I just spent a few days with the family kickin’ back at Torch Lake near Traverse City, Mich., a place where the smallmouth grow big and keep you on edge.
It was a laid-back family vacation; we played in the water, grilled and hung out with some friends. We also mixed in a little early morning fishin’ before the weather heated up.
While this was strictly “fun fishing,” it was a time for me to hone my skills for Oneida Lake, N.Y., our last Bassmaster Elite Series stop of 2012 and a place loaded with smallmouth.
Oneida is a lot different lake than Torch, but smallmouth are still smallmouth and catching them keeps me geared up and helps sharpen skills after a long layoff.
Oneida is a diverse fishery that includes both largemouth and smallmouth. It offers a variety of cover and structure and is a lake where you can fish your strengths and still catch ‘em.
We’ll be there in the late summer when the fish will probably be in a lot of different stages. I suspect guys will catch largemouth on frogs or flipping grass in shallows; smallmouth and largemouth on spinnerbaits and crankbaits; and there will probably be a deep bite in which you can catch them on tube jigs and drop shot rigs. Topwaters will come into play, too.
The lake has a ton of fish; catching them shouldn’t be a problem. It’s not a place where you have to worry about getting five bites a day.
That could work against me in my uphill climb to win another Toyota Tundra Bassmaster Angler of the Year. I’m mathematically in the race but the six guys ahead of me have to really tank for me to have a shot. I’m 51 points behind; and under the current point structure, it’s tough to make up the difference this late in the season.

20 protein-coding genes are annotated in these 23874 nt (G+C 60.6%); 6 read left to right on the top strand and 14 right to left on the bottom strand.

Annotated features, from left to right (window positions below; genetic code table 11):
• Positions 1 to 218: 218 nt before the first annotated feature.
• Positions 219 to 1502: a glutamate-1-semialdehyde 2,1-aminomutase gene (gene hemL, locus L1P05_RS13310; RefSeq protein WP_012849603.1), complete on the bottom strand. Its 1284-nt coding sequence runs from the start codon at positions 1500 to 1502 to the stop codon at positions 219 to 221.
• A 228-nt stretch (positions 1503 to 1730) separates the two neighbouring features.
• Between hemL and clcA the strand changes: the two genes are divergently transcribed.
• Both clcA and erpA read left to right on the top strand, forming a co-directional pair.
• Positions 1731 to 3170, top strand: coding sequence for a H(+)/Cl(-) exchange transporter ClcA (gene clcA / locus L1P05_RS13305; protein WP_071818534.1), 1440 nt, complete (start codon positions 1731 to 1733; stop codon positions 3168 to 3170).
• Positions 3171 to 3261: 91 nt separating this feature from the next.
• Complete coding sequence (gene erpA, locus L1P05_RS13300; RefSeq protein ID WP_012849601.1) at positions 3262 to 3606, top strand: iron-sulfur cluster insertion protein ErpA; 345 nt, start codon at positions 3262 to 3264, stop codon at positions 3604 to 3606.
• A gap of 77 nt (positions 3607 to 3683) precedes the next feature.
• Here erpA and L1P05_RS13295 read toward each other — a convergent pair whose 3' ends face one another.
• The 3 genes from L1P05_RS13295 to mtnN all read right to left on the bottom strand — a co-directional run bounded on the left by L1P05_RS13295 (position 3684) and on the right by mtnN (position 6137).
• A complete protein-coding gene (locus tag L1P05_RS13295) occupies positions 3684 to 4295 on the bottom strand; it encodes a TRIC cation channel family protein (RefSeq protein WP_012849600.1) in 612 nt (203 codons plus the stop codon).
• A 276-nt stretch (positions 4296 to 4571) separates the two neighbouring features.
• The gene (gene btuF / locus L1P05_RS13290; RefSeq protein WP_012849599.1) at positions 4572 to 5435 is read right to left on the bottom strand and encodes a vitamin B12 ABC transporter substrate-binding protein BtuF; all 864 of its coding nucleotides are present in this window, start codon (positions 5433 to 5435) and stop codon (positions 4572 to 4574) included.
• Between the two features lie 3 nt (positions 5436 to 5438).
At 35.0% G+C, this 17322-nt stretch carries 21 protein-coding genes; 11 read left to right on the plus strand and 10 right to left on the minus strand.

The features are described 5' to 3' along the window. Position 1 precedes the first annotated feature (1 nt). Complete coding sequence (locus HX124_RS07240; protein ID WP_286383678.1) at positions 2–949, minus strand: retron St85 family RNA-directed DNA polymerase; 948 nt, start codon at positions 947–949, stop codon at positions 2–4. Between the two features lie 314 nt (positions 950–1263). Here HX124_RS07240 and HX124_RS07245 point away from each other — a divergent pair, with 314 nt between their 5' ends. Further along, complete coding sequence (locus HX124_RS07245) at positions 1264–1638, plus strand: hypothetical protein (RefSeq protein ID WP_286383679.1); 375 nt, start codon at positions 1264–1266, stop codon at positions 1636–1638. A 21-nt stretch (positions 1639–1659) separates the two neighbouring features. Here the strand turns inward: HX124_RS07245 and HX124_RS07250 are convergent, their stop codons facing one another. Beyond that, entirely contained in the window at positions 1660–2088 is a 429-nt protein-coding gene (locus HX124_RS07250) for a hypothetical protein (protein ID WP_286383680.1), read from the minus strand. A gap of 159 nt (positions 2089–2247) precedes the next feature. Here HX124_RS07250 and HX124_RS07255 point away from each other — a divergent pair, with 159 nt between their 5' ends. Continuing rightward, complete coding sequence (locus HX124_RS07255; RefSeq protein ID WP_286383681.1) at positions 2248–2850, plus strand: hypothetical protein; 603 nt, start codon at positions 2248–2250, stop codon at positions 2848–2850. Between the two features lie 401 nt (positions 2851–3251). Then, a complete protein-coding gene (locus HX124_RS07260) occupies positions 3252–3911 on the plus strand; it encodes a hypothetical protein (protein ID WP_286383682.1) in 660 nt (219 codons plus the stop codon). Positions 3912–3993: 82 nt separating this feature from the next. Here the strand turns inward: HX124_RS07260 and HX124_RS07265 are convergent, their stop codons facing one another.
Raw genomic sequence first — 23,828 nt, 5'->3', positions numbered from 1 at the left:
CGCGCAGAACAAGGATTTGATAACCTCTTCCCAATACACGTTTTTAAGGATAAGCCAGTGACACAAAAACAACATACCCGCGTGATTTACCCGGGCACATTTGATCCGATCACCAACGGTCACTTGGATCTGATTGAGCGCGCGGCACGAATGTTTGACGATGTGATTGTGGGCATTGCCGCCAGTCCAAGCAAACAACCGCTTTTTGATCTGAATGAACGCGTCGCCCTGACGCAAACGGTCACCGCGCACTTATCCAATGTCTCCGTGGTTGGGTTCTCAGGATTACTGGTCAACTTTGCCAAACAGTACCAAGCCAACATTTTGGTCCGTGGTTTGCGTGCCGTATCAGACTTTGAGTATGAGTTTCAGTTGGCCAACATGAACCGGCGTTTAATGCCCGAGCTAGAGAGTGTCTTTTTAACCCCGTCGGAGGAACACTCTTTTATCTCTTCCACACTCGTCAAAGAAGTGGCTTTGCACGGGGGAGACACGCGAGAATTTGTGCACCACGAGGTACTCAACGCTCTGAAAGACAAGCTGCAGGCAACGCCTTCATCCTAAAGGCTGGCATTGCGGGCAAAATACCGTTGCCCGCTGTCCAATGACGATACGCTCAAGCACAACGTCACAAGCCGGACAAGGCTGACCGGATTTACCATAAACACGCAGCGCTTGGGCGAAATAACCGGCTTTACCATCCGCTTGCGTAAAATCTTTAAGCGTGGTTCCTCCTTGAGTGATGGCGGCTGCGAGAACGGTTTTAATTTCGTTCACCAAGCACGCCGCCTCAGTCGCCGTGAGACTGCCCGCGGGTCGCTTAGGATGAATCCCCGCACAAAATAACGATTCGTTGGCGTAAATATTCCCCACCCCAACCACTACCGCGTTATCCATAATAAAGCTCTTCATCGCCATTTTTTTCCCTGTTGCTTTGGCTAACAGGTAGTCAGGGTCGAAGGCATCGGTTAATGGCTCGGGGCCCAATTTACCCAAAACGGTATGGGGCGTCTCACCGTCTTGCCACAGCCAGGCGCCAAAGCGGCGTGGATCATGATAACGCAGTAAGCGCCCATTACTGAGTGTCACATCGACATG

That’s why I will be fishing strictly for the win. I’m locked into the Classic so I can’t worry about the points. I’m still in the race for a postseason All-Star berth, but my entire focus is winning this thing to give myself a chance at another AOY title.
I’ve done well at Oneida in the past, but I know to prepare for a lot of different possibilities. As much as I love catching smallmouth, you can’t win without some chunky largemouth in the bag each day. This event has always been won on largemouth even though the smallmouth fishing is excellent.
Frankly, I’ve always targeted the smallmouth because I know the right size lives there for me to win. It’s really difficult to discipline yourself to pull off the smallies and go target largemouth, but that’s what I’ll probably have to do. Smallmouth bass move around a lot so it’s hard to catch good ones consistently in a four-day tournament. I have to practice for both species.
Everyone in this field will be catching fish, so I’ve got to find a way to separate myself from the pack.
And you know what? I welcome the challenge. This is the kind of stuff that gets me revved up and why I love tournament fishing so much.
Remember, it’s all about the attitude!